Author Topic: Bitbucket for Beginners  (Read 269 times)

dfort

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Bitbucket for Beginners
« on: April 09, 2019, 11:56:44 PM »
Bitbucket for Beginners

Several ML users have followed the compiling tutorials and have started making modifications to the code. Great! That's encouraged. However, in some cases those changes stay on the user's hard drive and the changes aren't being shared. In some cases snippets are posted in the forum or entire repositories zipped up and placed on Google drives. Sharing your changes the right way isn't difficult. In fact you can do it easily using the web user interface in Bitbucket. Let's get started.

Start by creating a free account on Bitbucket:


Bitbucket is the web server front end that can be used for GIT and Mercurial software versioning and revision control system. There's plenty of online documentation but let's skip the instructions and get started.

Go to the main Magic Lantern repository at: https://bitbucket.org/hudson/magic-lantern

It will start on the source page and if you scroll down you'll see the README file:


The first thing you want to do is to fork this repository. On the left side of the web page there is a "+" sign -- click it. The option to Fork is at the bottom:


When it gives you the option to name it, just keep the default name -- Magic Lantern. Some users have lots of forks, one for each branch but that isn't necessary. In fact there is little reason to create another fork.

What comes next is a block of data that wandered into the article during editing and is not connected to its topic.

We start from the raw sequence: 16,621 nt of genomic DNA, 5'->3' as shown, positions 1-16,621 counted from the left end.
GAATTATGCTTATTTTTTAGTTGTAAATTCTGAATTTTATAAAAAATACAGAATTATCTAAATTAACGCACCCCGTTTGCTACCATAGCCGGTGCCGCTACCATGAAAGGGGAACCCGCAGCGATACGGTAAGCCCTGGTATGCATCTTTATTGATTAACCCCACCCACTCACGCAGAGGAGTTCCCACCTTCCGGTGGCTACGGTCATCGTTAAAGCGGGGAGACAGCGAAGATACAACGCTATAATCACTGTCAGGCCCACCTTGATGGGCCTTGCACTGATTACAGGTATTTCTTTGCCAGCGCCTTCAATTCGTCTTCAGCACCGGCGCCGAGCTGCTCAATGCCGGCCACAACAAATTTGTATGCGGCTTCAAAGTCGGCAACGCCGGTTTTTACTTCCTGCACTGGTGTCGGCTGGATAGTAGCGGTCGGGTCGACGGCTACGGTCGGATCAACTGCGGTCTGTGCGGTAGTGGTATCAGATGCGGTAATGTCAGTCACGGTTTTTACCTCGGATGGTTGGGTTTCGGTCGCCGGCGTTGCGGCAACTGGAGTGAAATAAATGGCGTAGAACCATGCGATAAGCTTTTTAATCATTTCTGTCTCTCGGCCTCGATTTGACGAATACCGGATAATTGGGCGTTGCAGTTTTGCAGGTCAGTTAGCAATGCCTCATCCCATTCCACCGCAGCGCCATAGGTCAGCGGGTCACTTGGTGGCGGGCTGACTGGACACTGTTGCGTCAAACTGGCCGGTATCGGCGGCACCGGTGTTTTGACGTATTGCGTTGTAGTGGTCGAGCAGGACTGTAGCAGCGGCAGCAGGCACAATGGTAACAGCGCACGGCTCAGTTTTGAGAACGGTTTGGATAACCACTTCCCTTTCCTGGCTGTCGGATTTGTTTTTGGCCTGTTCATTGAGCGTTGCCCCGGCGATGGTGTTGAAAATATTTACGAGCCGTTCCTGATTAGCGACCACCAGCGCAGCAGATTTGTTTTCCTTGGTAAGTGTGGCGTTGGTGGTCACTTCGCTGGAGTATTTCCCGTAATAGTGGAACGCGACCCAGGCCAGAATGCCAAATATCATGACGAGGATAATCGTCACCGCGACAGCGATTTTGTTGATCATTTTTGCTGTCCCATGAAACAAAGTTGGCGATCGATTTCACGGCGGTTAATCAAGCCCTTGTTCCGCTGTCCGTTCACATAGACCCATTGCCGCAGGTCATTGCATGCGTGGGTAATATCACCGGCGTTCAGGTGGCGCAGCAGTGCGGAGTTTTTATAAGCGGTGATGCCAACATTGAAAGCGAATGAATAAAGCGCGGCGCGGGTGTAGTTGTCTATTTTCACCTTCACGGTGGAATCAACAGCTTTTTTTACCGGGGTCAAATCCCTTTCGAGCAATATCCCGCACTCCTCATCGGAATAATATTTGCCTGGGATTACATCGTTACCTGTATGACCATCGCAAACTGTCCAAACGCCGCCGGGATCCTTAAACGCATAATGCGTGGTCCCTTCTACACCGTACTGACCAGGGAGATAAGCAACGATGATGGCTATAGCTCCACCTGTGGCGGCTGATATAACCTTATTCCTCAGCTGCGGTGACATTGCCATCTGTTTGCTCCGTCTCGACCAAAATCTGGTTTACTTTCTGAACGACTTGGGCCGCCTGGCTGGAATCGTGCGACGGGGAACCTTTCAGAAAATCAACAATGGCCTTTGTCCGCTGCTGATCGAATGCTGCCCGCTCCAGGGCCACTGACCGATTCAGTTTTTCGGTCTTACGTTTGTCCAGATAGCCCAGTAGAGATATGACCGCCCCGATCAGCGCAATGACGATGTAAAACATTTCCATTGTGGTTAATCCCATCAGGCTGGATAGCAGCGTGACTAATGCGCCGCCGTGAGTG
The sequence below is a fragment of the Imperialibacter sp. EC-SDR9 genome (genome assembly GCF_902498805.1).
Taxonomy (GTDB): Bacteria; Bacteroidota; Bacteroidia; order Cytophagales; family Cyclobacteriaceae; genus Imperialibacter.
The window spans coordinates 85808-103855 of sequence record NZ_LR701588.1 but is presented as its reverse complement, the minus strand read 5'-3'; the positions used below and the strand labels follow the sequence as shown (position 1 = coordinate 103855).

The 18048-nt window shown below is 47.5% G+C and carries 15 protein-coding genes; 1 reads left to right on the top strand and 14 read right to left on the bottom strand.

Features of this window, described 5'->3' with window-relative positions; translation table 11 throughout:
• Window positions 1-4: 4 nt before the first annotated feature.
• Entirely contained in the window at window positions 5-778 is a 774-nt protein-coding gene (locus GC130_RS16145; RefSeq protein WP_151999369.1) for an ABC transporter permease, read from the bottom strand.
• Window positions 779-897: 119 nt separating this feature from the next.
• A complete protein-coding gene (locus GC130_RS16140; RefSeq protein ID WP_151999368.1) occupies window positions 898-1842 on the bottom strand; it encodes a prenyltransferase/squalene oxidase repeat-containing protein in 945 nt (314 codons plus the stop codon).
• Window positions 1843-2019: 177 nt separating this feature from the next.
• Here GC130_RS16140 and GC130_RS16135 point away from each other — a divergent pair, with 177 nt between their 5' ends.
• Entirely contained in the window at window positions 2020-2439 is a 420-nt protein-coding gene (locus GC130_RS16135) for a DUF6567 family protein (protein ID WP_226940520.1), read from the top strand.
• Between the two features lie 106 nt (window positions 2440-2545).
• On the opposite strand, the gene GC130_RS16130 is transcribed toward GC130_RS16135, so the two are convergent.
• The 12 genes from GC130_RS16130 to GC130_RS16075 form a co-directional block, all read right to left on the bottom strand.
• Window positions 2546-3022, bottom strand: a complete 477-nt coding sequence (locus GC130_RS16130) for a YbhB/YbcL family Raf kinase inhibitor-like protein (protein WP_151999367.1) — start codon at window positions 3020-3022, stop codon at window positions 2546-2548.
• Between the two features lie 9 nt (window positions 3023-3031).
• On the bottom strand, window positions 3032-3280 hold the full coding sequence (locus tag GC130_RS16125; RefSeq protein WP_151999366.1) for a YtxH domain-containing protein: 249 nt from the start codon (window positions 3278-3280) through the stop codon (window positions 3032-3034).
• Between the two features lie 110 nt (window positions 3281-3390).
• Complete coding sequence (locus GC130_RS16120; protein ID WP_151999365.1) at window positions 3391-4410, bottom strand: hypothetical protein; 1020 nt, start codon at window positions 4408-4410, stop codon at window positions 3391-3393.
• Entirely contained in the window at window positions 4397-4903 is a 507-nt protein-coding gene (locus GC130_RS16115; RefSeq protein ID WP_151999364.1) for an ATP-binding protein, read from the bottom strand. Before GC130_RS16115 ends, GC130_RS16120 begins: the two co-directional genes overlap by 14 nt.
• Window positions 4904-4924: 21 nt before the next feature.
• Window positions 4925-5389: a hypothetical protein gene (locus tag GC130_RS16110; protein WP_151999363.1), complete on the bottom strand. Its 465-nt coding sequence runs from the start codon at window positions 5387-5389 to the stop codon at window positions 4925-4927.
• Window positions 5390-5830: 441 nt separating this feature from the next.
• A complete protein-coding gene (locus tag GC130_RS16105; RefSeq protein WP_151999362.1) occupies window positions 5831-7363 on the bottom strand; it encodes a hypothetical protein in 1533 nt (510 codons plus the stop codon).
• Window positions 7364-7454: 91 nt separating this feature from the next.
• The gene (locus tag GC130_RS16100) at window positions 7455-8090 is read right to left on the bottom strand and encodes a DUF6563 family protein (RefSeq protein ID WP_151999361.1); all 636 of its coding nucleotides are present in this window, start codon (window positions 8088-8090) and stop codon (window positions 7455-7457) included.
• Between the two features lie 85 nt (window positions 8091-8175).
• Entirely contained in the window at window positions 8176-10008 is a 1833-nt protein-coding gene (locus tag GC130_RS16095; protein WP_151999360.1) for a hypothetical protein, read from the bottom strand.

Some people haven't gotten past this step. They fork the main repository and there it sits quickly going out of date as commits are pushed to the main repository. Yet it is so easy to update your fork. On the right side of the web interface there is a button to sync your fork:


(Of course my fork isn't really that far behind, I tricked it for illustration purposes.)

Ok--so let's say you are working locally and made some changes that you'd like to share. It doesn't really matter how you worked on your local repository but let's keep things neat and orderly on the fork which brings up rule number one -- Make a branch that has a name that isn't being used on a branch in the main repository. The reason for this is that Bitbucket will not sync your fork if there have been changes to the same branch on both your fork and the main repository. Making a new branch on your fork is easy:


Next decide where you are branching from and what to name your new branch:


Ok--so let's say you've been hacking away and you almost have something good enough to share -- share it! Don't hold back until you are finished and are 100% satisfied. Of course whatever you share should be in somewhat working order and won't brick the camera.

Now how do you get it from your text editor to the cloud? The main repository and your fork are using a software versioning and revision control system called Mercurial so ideally you should be using Mercurial (hg) either in a terminal or in a GUI front end like Sourcetree App or TortiseGit or even Danne's Compiler.app but this topic is about just using the Bitbucket web interface so let's edit the source code online.